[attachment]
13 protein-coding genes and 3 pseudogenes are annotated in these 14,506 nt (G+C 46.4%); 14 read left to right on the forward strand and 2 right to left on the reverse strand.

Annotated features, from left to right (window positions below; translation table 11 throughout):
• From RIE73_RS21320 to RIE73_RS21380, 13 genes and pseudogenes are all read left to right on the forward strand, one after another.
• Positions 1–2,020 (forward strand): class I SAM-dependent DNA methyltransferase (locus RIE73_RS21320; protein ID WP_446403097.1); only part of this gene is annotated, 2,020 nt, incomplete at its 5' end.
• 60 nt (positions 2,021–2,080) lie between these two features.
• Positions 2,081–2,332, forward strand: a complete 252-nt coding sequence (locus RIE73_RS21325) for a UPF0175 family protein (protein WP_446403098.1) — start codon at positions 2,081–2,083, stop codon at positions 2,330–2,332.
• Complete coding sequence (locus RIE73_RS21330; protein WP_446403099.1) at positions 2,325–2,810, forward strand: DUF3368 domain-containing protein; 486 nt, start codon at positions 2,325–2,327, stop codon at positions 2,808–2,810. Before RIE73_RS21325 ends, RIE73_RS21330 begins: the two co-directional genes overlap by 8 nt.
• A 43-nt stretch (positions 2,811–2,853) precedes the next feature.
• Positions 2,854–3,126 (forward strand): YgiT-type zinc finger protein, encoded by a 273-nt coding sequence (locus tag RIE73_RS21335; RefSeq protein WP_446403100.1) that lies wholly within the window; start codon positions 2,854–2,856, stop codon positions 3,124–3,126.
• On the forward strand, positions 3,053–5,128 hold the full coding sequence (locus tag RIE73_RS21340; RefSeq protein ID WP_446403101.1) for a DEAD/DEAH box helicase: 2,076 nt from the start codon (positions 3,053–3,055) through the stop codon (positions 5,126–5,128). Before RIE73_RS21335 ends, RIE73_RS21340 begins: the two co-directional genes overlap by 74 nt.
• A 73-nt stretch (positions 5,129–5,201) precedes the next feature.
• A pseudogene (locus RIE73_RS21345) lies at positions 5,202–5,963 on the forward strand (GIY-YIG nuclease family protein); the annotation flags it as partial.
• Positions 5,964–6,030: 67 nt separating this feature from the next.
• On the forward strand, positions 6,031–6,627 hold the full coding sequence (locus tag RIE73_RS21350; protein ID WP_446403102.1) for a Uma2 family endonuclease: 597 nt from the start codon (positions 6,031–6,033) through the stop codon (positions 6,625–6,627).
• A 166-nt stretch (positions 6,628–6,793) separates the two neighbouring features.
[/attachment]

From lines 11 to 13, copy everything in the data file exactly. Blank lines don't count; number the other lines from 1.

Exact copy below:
• A 73-nt stretch (positions 5,129–5,201) precedes the next feature.
• A pseudogene (locus RIE73_RS21345) lies at positions 5,202–5,963 on the forward strand (GIY-YIG nuclease family protein); the annotation flags it as partial.
• Positions 5,964–6,030: 67 nt separating this feature from the next.